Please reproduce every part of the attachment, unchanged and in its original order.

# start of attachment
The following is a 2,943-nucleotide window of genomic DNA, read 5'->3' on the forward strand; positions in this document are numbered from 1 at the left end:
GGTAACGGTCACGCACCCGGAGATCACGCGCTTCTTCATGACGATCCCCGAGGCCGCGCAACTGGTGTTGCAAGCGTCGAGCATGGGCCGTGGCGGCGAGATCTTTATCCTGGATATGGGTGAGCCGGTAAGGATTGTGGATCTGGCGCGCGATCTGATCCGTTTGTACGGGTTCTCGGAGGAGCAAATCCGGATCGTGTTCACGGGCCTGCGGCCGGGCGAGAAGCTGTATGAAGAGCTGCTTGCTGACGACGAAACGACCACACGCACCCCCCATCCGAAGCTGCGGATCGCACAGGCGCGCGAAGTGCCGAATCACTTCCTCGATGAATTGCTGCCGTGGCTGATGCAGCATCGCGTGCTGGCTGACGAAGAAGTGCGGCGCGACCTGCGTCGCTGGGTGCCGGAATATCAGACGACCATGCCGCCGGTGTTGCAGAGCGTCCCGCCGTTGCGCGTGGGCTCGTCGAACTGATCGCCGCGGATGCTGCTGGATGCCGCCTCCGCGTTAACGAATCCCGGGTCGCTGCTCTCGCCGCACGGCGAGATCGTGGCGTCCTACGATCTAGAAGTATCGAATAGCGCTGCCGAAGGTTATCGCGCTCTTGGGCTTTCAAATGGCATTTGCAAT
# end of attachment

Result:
The following is a 2,943-nucleotide window of genomic DNA, read 5'->3' on the forward strand; positions in this document are numbered from 1 at the left end:
GGTAACGGTCACGCACCCGGAGATCACGCGCTTCTTCATGACGATCCCCGAGGCCGCGCAACTGGTGTTGCAAGCGTCGAGCATGGGCCGTGGCGGCGAGATCTTTATCCTGGATATGGGTGAGCCGGTAAGGATTGTGGATCTGGCGCGCGATCTGATCCGTTTGTACGGGTTCTCGGAGGAGCAAATCCGGATCGTGTTCACGGGCCTGCGGCCGGGCGAGAAGCTGTATGAAGAGCTGCTTGCTGACGACGAAACGACCACACGCACCCCCCATCCGAAGCTGCGGATCGCACAGGCGCGCGAAGTGCCGAATCACTTCCTCGATGAATTGCTGCCGTGGCTGATGCAGCATCGCGTGCTGGCTGACGAAGAAGTGCGGCGCGACCTGCGTCGCTGGGTGCCGGAATATCAGACGACCATGCCGCCGGTGTTGCAGAGCGTCCCGCCGTTGCGCGTGGGCTCGTCGAACTGATCGCCGCGGATGCTGCTGGATGCCGCCTCCGCGTTAACGAATCCCGGGTCGCTGCTCTCGCCGCACGGCGAGATCGTGGCGTCCTACGATCTAGAAGTATCGAATAGCGCTGCCGAAGGTTATCGCGCTCTTGGGCTTTCAAATGGCATTTGCAAT